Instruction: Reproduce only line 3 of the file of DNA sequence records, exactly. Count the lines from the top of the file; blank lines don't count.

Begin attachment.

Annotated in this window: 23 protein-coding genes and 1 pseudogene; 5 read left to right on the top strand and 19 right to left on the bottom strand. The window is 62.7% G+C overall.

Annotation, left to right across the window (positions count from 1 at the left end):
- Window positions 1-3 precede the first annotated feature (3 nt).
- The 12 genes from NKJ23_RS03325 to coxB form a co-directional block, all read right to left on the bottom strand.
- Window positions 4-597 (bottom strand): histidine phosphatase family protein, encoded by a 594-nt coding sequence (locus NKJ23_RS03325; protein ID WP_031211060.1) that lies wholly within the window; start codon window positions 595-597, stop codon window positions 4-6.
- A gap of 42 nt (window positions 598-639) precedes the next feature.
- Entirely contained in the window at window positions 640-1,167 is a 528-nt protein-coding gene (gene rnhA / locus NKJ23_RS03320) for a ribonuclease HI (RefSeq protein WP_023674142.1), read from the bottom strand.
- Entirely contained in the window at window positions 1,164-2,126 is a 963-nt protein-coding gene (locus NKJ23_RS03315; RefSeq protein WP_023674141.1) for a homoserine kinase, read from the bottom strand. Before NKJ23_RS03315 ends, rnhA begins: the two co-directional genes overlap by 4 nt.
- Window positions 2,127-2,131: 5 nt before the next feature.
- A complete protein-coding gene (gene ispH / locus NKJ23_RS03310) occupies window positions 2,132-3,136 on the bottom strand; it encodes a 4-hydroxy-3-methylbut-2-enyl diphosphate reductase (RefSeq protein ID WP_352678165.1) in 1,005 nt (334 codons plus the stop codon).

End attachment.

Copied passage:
- Window positions 1-3 precede the first annotated feature (3 nt).